CSS' Dr. Troy Davies handing out watter bottles to newcomers at Edmonton International Airport. Photo from Catholic Social Services

CSS initiative ‘Giving Hope’ to community

  • April 7, 2024

On March 26, Catholic Social Services (CSS) in Edmonton launched its inaugural “Giving Hope Tuesday,” a special philanthropy occasion to encourage monetary gifts toward specific projects, programs and initiatives.

This idea is inspired by the Giving Tuesday tradition, hosted the first Tuesday following Black Friday as a national day of bequeathing monetary donations to non-profits and causes in need.

Dr. Troy Davies, the CEO of CSS Edmonton, said it was natural to launch an effort in the Spring, specifically during Lent, as Catholics are encouraged to practice almsgiving before Easter.

To help, the T.R. (Terry) Mahon Foundation pledged to match each donation dollar-for-dollar up to $125,000. Mahon, a devoted CSS donor for over a decade, has also given to the Edmonton Epilepsy Association and sponsored fundraising events for the St. Joseph Seminary and Newman Theological College.

Davies said he and his team “are truly and deeply grateful to Terry and the T.R. (Terry) Mahon Foundation for this wonderful gift-matching opportunity. This generous double-your-donation offer will amplify the contributions made to our very first Giving Hope Tuesday and provide CSS the ability to build stronger communities and help those in need.”

Kim Adonyi, communications and events manager at CSS, said the campaign will be kept live until the end of April to give people on holiday for spring break or Easter an opportunity to become aware of the fundraiser and donate. By March 27, more than $15,000 had been amassed.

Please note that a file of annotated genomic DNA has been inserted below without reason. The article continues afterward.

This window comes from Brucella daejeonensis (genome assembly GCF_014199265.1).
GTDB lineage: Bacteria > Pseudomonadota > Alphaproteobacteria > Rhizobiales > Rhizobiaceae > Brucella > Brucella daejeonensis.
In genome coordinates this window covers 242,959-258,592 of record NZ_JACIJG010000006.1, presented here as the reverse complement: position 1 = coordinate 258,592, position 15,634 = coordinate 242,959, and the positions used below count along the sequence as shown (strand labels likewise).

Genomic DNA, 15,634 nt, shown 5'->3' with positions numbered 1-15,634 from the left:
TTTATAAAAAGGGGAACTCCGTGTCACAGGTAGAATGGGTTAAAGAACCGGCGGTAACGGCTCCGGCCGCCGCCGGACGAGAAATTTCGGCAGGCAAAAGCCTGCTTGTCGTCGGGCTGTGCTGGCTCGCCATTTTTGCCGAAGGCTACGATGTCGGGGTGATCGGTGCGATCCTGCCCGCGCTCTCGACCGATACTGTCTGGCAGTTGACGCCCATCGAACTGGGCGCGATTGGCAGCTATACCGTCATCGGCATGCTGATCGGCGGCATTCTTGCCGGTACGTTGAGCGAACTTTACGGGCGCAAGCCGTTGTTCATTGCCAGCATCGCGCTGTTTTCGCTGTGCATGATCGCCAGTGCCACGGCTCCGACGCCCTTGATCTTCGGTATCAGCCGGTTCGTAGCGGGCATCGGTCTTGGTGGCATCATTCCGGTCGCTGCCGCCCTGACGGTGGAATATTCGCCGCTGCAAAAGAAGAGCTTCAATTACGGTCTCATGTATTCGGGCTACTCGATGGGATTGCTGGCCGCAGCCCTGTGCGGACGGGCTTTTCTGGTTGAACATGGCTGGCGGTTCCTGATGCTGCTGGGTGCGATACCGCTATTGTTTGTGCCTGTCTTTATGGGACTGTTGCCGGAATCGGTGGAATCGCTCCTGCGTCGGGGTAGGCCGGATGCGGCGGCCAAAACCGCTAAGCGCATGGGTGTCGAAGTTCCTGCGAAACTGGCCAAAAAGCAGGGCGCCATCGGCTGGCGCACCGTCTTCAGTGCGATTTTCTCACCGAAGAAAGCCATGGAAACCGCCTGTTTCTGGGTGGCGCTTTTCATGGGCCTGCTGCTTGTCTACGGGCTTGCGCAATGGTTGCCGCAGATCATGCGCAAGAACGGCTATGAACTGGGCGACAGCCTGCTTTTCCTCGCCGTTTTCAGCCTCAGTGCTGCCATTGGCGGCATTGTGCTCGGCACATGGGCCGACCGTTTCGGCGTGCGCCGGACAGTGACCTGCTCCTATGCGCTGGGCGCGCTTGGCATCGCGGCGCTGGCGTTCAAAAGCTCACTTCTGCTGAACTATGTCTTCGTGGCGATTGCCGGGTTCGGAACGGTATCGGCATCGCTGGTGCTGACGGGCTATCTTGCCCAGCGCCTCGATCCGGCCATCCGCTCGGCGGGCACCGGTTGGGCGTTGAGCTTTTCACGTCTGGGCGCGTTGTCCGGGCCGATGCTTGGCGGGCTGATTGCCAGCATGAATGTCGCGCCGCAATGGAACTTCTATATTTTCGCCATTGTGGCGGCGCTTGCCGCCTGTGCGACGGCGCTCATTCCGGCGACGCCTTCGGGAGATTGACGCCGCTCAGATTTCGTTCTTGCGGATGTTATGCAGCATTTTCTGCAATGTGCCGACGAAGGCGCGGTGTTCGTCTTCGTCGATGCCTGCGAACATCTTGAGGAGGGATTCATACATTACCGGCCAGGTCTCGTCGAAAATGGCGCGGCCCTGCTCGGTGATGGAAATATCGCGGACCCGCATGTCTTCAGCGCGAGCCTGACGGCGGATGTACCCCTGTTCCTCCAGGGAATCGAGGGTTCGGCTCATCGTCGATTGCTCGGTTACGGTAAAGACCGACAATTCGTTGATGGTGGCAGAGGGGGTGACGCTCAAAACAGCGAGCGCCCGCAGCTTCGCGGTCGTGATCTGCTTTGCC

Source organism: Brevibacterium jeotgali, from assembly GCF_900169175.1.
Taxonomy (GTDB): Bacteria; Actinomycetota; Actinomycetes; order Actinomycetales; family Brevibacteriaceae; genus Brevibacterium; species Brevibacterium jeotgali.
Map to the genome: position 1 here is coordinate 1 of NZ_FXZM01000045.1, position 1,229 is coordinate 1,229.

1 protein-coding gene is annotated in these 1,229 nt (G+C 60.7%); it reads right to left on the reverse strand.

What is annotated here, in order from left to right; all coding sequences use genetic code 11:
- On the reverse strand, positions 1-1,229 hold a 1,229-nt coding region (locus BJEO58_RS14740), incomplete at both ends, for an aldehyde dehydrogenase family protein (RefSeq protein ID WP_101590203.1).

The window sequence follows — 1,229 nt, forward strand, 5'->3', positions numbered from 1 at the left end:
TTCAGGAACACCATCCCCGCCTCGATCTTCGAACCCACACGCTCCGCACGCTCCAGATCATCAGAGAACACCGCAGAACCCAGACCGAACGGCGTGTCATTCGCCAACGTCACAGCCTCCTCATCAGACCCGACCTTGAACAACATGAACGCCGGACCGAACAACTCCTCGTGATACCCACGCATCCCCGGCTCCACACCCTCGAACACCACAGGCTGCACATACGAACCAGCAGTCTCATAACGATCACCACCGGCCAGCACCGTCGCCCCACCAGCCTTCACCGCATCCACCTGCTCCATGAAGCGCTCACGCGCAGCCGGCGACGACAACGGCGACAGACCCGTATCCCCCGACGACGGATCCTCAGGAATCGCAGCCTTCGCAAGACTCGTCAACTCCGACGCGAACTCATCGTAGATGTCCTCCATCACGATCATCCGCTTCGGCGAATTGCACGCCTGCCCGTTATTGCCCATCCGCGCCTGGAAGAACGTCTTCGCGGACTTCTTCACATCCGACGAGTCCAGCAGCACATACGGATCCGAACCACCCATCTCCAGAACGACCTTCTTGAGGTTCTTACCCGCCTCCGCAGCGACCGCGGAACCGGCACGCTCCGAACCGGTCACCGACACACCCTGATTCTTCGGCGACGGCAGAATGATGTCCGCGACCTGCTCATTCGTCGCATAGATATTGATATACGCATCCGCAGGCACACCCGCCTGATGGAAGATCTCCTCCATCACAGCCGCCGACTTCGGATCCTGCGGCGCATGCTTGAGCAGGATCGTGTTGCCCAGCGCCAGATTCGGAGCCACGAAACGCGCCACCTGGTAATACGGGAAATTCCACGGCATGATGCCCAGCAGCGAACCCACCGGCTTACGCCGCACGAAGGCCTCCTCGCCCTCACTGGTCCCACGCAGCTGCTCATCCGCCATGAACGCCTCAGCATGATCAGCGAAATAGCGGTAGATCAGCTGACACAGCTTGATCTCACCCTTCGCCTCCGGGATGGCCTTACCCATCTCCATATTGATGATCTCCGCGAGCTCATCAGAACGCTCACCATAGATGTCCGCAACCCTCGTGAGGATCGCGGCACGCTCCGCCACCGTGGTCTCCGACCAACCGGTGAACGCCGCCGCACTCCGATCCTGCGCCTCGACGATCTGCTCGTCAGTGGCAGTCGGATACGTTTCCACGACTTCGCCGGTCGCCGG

Specifically, the Giving Hope Tuesday campaign encourages donations towards CSS’s efforts to tackle food insecurity, its services for refugees and newcomers and items for the Care-A-Van, a new mobile service supplying essential supplies to unhoused individuals in Edmonton.

Davies said it was natural to highlight food security as food prices rapidly increase across the country. This affects populations served by CSS, such as “seniors, refugees and newcomers and the women we support who have experienced domestic violence.”

Gifts designated to help CSS tackle food security primarily help the charity purchase grocery cards distributed to people in need. In cases where a client is too infirm or cannot commute to a store for another reason, staff and volunteers have gone on grocery runs.

Encouraging help for refugees and newcomers also made sense for this campaign, said Davies, because “they experience many unique needs and challenges” as they seek to adjust to living in Canada. CSS helps immigrants settle by arming them with informational resources about health care, housing and schools for their children. Its Language Assessment, Referral and Counselling Centre (LARCC) offers referrals to English classes and counselling for individuals seeking educational opportunities. The charity also provides information sessions about career and employment services and even short-term employment training programs.

Davies said the idea of a Care-A-Van, which was unveiled in January, was spawned by asking a simple question.

“So many of the supports and services for unhoused individuals and families in Edmonton are concentrated in the inner city,” said Davies. “We asked, ‘what is there for people living in the outer regions?’ The Care-A-Van drives around to provide sandwiches, water bottles, hygiene items and clothing items like warm underwear.”

CSS supports over 20,000 people annually across Edmonton and other central Alberta communities.

Visit cssalberta.ca to learn more.

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